Such were the narrow views of people hitherto supposed capable of opening their hearts to all salutary novelties, but now put to a genuine test, as Mrs. Tarrant felt. Her husband's tastes rubbed off on her soft, moist moral surface, and the couple lived in an atmosphere of novelty, in which, occasionally, the accommodating wife encountered the fresh sensation of being in want of her dinner. Her father died, leaving, after all, very little money; he had spent his modest fortune upon the blacks. Selah Tarrant and his companion had strange adventures; she found herself completely enrolled in the great irregular army of nostrum-mongers, domiciled in humanitary Bohemia. It absorbed her like a social swamp; she sank into it a little more every day, without measuring the inches of her descent. Now she stood there up to her chin; it may probably be said of her that she had touched bottom. When she went to Miss Birdseye's it seemed to her that she re-entered society. The door that admitted her was not the door that admitted some of the others (she should never forget the tipped-up nose of Mrs. Farrinder), and the superior portal remained ajar, disclosing possible vistas. She had lived with long-haired men and short-haired women, she had contributed a flexible faith and an irremediable want of funds to a dozen social experiments, she had partaken of the comfort of a hundred religions, had followed innumerable dietary reforms, chiefly of the negative order, and had gone of an evening to a séance or a lecture as regularly as she had eaten her supper. Her husband always had tickets for lectures; in moments of irritation at the want of a certain sequence in their career, she had remarked to him that it was the only thing he did have. The memory of all the winter nights they had tramped through the slush (the tickets, alas! were not car-tickets) to hear Mrs. Ada T. P. Foat discourse on the "Summer-land," came back to her with bitterness. Selah was quite enthusiastic at one time about Mrs. Foat, and it was his wife's belief that he had been "associated" with her (that was Selah's expression in referring to such episodes) at Cayuga. The poor woman, matrimonially, had a great deal to put up with; it took, at moments, all her belief in his genius to sustain her. She knew that he was very magnetic (that, in fact, was his genius), and she felt that it was his magnetism that held her to him. He had carried her through things where she really didn't know what to think; there were moments when she suspected that she had lost the strong moral sense for which the Greenstreets were always so celebrated.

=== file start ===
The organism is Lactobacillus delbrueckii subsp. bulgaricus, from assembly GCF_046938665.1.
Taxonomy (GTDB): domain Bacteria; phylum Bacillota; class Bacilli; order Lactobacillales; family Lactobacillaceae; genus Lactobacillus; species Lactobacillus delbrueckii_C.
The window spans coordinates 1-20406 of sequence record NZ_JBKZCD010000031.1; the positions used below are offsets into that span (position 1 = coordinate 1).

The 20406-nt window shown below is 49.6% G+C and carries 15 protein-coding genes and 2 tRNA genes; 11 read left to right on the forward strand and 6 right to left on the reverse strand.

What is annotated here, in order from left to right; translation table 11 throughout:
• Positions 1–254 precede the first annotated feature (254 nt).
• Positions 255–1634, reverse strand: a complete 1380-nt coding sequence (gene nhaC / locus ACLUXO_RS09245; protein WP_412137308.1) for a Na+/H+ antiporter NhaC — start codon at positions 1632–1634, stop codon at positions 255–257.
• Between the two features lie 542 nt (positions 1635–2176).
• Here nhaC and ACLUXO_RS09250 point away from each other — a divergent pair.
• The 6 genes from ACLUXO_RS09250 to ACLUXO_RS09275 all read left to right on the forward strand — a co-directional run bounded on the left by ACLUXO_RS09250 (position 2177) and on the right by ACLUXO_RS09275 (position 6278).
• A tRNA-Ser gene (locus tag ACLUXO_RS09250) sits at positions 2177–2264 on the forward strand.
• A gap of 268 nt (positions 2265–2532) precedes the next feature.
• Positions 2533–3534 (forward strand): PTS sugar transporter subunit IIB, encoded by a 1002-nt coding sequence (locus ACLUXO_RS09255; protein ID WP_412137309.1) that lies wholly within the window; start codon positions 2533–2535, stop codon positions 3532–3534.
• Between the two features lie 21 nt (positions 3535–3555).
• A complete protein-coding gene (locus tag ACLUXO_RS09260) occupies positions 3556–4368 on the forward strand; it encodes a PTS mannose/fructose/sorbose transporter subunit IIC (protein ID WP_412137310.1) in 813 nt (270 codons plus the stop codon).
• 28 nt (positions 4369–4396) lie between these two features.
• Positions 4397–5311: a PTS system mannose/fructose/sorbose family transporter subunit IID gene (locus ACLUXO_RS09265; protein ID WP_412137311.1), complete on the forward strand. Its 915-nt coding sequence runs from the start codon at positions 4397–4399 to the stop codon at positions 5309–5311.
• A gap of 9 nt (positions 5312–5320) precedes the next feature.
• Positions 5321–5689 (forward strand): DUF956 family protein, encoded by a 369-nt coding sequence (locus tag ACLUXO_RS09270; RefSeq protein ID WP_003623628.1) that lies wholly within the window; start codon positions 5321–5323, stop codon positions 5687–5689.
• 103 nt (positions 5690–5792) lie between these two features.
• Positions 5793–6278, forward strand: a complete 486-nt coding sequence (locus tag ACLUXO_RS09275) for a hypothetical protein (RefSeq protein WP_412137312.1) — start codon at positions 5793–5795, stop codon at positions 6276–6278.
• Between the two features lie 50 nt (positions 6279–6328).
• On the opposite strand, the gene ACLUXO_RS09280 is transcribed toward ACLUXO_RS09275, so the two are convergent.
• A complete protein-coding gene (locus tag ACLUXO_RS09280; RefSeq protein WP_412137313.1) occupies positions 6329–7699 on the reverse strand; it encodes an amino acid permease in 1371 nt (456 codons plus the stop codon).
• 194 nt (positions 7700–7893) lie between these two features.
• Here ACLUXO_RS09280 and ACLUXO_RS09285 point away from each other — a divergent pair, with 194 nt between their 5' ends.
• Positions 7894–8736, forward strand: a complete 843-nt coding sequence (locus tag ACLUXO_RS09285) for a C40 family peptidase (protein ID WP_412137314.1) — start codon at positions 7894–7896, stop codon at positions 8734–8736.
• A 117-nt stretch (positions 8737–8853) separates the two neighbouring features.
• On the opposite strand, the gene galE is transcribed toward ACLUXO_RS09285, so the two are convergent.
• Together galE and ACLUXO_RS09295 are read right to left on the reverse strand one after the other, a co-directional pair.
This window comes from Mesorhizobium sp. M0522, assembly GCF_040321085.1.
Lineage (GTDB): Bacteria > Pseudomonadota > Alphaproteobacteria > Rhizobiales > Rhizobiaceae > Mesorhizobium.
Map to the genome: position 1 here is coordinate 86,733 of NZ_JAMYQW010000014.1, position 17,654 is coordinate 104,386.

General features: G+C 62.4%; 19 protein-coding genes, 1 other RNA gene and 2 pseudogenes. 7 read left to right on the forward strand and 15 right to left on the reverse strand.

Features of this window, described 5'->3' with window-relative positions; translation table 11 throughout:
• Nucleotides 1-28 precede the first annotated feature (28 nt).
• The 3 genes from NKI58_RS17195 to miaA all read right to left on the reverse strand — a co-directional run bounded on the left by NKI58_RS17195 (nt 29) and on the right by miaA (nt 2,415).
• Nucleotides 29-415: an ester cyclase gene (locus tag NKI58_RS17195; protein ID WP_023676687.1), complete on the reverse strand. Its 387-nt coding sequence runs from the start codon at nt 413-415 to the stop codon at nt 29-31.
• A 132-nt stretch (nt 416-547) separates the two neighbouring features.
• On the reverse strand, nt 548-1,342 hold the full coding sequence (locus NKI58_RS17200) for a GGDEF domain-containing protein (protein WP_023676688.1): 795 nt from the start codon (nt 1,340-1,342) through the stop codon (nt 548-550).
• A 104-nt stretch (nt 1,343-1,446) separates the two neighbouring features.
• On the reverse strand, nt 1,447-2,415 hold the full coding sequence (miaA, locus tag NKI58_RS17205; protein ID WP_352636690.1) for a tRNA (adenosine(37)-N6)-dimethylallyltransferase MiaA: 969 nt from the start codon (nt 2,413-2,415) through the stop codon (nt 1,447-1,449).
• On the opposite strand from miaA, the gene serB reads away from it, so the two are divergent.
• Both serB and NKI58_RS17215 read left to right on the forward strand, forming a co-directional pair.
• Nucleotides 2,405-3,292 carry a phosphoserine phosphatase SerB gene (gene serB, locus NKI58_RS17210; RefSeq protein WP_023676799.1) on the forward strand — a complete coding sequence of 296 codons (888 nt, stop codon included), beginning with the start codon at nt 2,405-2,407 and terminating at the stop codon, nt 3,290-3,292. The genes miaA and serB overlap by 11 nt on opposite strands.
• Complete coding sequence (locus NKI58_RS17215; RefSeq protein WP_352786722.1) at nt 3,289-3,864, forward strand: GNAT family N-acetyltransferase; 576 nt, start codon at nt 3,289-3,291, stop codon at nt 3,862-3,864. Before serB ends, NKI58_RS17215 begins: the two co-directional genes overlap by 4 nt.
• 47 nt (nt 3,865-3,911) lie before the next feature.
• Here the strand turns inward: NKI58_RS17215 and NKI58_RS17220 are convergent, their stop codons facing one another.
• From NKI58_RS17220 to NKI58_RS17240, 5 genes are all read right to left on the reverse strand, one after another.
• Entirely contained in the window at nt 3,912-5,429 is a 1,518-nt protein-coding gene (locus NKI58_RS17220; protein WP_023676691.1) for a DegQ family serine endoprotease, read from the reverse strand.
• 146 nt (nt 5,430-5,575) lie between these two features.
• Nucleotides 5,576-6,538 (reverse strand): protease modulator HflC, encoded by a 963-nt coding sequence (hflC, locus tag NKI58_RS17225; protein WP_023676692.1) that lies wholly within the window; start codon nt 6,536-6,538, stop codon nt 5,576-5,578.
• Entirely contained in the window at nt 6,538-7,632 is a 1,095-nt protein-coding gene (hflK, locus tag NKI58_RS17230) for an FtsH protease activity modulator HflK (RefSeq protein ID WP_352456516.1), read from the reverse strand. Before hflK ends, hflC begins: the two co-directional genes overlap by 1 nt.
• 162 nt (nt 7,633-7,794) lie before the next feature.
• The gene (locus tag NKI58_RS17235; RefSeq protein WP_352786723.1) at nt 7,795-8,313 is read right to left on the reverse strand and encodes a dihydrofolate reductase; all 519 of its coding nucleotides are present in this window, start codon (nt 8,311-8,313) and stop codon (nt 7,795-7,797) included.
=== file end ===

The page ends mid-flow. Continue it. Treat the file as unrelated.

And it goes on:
Of course a woman who had had the bad taste to marry Selah Tarrant would not have been likely under any circumstances to possess a very straight judgement; but there is no doubt that this poor lady had grown dreadfully limp. She had blinked and compromised and shuffled; she asked herself whether, after all, it was any more than natural that she should have wanted to help her husband, in those exciting days of his mediumship, when the table, sometimes, wouldn't rise from the ground, the sofa wouldn't float through the air, and the soft hand of a lost loved one was not so alert as it might have been to visit the circle. Mrs. Tarrant's hand was soft enough for the most supernatural effect, and she consoled her conscience on such occasions by reflecting that she ministered to a belief in immortality. She was glad, somehow, for Verena's sake, that they had emerged from the phase of spirit-intercourse; her ambition for her daughter took another form than desiring that she, too, should minister to a belief in immortality. Yet among Mrs. Tarrant's multifarious memories these reminiscences of the darkened room, the waiting circle, the little taps on table and wall, the little touches on cheek and foot, the music in the air, the rain of flowers, the sense of something mysteriously flitting, were most tenderly cherished. She hated her husband for having magnetised her so that she consented to certain things, and even did them, the thought of which to-day would suddenly make her face burn; hated him for the manner in which, somehow, as she felt, he had lowered her social tone; yet at the same time she admired him for an impudence so consummate that it had ended (in the face of mortifications, exposures, failures, all the misery of a hand-to-mouth existence) by imposing itself on her as a kind of infallibility. She knew he was an awful humbug, and yet her knowledge had this imperfection, that he had never confessed it—a fact that was really grand when one thought of his opportunities for doing so. He had never allowed that he wasn't straight; the pair had so often been in the position of the two augurs behind the altar, and yet he had never given her a glance that the whole circle mightn't have observed. Even in the privacy of domestic intercourse he had phrases, excuses, explanations, ways of putting things, which, as she felt, were too sublime for just herself; they were pitched, as Selah's nature was pitched, altogether in the key of public life.